By Damian Reilly
There may be no cash, but beauty is creeping back in to the art world, says Damian Reilly.
It was hard, wandering around Art Dubai or the opening of painter Sacha Jafri's new Universe of the Child exhibition at DIFC in March, not to keep being struck by how less deliberately bad art is getting. These days, artists seem to be making a concerted attempt to delight the people who might lay eyes on their work.
Anyone used to looking at art over the last decade or so will recognise this is a massive departure. Today there seems to be less of the paint poured onto a canvas from a great height, or bricks scattered about on the floor masquerading as an artistic interpretation of the struggle of a young single mother in a ghetto, selling for a million dollars. Artists now actually seem to be trying to employ a little skill in what they do.
Good art is the silver lining of the great global recession. We all know great conflict breeds great creativity, but does it follow that times of too much, of gluttony, of bankers being paid hundreds of thousands of dollars for merely turning up at work, breeds bad art? I think it does. Art's role as a financial indicator is much overlooked.
Can you imagine someone today, in these terribly straitened times, trying to pass off an unmade bed as high art, worth considerably more than a teacher or a nurse or most of the rest of us could hope to earn in a decade? Important art prizes only two years ago were being won by ‘exhibits' such as a room in which the light was switched on and off repeatedly - would anyone today take such nonsense seriously?
Throughout history art has been closely linked to the financial health of the countries producing it, and by extension to the mores of the people living in them. Decadent Weimar Germany produced incredibly decadent paintings of people carousing and indulging themselves like libertines.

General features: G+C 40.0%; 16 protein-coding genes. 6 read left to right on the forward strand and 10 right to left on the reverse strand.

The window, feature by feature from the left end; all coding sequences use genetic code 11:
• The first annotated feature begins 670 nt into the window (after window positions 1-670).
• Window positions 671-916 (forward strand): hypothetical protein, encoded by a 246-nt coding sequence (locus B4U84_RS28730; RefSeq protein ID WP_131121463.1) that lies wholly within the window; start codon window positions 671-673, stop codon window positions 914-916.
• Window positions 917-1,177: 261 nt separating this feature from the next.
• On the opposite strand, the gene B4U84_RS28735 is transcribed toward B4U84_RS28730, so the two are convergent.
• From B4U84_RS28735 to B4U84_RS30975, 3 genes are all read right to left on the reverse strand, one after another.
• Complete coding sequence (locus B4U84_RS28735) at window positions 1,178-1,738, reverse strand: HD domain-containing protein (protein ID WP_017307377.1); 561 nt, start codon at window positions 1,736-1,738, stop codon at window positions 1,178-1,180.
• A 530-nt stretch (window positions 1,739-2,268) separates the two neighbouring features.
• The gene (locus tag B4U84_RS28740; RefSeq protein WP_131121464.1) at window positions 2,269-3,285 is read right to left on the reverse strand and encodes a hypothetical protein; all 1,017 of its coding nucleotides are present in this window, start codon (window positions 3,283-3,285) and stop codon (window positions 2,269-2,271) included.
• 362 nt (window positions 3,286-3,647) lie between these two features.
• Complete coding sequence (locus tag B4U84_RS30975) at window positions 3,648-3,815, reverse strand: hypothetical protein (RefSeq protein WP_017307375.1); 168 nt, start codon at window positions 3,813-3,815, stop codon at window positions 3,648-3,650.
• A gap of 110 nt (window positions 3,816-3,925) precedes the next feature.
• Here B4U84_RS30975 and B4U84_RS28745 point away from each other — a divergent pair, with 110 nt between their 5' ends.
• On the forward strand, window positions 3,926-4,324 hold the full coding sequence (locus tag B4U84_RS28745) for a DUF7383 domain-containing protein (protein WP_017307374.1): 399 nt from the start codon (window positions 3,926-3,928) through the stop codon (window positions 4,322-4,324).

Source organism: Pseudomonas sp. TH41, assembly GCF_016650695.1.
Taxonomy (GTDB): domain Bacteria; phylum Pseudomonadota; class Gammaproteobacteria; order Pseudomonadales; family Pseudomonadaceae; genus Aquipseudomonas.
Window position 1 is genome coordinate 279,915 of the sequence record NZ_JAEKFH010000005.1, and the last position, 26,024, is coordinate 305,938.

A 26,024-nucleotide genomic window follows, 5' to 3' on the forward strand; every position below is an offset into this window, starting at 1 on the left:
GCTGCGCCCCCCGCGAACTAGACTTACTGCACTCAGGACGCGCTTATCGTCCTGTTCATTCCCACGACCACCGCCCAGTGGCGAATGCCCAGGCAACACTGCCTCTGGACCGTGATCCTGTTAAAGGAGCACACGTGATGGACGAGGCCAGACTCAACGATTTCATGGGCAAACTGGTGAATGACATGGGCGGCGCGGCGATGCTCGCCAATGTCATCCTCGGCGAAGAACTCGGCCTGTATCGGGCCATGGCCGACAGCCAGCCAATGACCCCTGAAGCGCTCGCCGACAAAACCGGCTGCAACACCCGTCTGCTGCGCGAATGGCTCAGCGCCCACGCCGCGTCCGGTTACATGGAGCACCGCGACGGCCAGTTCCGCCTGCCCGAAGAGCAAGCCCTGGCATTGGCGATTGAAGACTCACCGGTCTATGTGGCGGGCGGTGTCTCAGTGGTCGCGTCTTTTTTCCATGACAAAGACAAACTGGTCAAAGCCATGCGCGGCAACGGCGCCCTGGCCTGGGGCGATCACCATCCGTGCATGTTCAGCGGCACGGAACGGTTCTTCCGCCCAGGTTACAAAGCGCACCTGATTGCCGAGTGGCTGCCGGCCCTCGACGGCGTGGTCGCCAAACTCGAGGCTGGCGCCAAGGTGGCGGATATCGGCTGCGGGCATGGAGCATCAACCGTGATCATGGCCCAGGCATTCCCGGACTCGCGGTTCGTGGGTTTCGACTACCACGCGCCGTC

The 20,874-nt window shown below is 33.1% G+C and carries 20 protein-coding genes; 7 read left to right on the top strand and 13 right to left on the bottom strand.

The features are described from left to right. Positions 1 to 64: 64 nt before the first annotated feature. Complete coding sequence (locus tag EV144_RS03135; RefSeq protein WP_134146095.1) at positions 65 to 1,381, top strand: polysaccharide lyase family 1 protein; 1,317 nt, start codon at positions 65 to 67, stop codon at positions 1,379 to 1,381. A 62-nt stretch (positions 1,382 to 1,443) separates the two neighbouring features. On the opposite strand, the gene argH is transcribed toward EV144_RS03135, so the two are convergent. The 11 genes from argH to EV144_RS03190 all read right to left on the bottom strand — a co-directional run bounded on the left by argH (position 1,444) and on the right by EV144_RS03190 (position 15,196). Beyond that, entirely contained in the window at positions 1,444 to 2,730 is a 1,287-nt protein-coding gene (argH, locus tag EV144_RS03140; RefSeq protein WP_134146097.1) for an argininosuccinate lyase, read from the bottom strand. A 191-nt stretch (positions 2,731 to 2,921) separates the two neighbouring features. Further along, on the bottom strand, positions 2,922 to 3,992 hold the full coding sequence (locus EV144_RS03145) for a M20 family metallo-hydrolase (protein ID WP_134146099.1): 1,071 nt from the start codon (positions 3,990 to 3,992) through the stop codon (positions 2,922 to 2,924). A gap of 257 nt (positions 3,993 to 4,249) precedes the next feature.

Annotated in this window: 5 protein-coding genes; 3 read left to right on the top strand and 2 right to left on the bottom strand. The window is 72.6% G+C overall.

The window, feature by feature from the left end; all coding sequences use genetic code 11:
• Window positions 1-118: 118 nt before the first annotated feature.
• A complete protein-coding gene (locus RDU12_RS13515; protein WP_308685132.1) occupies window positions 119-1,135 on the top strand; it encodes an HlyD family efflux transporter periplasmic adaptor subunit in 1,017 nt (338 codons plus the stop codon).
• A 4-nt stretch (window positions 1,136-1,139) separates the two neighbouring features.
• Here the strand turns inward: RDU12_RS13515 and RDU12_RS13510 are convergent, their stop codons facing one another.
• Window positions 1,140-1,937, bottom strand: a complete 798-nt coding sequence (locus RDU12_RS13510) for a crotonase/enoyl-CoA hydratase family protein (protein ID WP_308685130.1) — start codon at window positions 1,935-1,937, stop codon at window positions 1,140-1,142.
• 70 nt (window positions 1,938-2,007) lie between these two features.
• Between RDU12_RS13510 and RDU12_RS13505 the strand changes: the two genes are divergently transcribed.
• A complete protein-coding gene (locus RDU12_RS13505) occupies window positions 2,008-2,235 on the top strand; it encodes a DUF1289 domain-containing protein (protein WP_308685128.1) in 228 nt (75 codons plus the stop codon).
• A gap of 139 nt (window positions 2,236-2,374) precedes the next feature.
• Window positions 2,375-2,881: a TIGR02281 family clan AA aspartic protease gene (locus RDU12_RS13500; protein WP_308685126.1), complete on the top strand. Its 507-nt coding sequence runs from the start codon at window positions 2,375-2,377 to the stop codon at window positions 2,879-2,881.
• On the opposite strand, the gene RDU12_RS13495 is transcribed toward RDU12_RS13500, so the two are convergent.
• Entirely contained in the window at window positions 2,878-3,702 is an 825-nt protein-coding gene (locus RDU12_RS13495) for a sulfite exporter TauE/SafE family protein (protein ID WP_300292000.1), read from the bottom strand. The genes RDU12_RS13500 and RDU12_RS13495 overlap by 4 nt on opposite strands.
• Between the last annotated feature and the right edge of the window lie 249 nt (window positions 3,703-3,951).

Wealthy Paris in the early 1900s was the stomping ground of Toulouse Lautrec, and everyone knows the sort of stuff he produced. During the Renaissance the art world was controlled by powerful families and individuals who commissioned artists to create aggrandising, but skilful portraits - essentially propaganda art.
But what does the so-called ‘shock art' that has dominated since the mid-nineties say about us? I suspect whatever it is, is not very nice - something to do with attention spans and gullibility.
Since 1995 until very recently, the most lucrative sections of the global art market were controlled by a very small cabal of collectors and dealers - probably less than twenty people, the likes of Jay Joplin and Larry Gagosian and Charles Saatchi.
These people had the power to manipulate the market as they liked, buying young artists' whole collections - young artists who seemed to be doing nothing more than ripping off Marcel Duchamp - exhibiting them, and then watching the price go through ceiling on a wave of press outrage and scandal, while bearded intellectuals everywhere held earnest and circular "but is it art?" discussions.
The good news is that while the West is in decline, India and China are on the rise. There are more millionaires there than anywhere else, and the boom in numbers of the educated middle class is well documented. Both cultures place a premium on aesthetics. Likewise, art at art fairs all over the world is becoming cheaper in line with the recession - in other words it is becoming democratised.
And the masses want beauty; they want art that is pleasing to look at. Painters then, painters who can actually paint, are back in gravy, and if you go and look around any of the Gulf's flourishing galleries, many of which are filled with Chinese or Indian art, or art destined for those markets, you will see for yourself. The economic downturn, then, is not all bad news.
There may be no cash, but beauty is creeping back in.
Damian Reilly is the editor of Arabian Business English.
Turner prize winners are hardly a suitable barometer for the world's artisitc output. They are quite deliberately an extreme example. Art does not necessarily have to be associated with beauty, it is more about the 'emotional' reaction to a work... essentially whether you love or loathe it. If everything is 'beautiful' you'll soon get sick of it.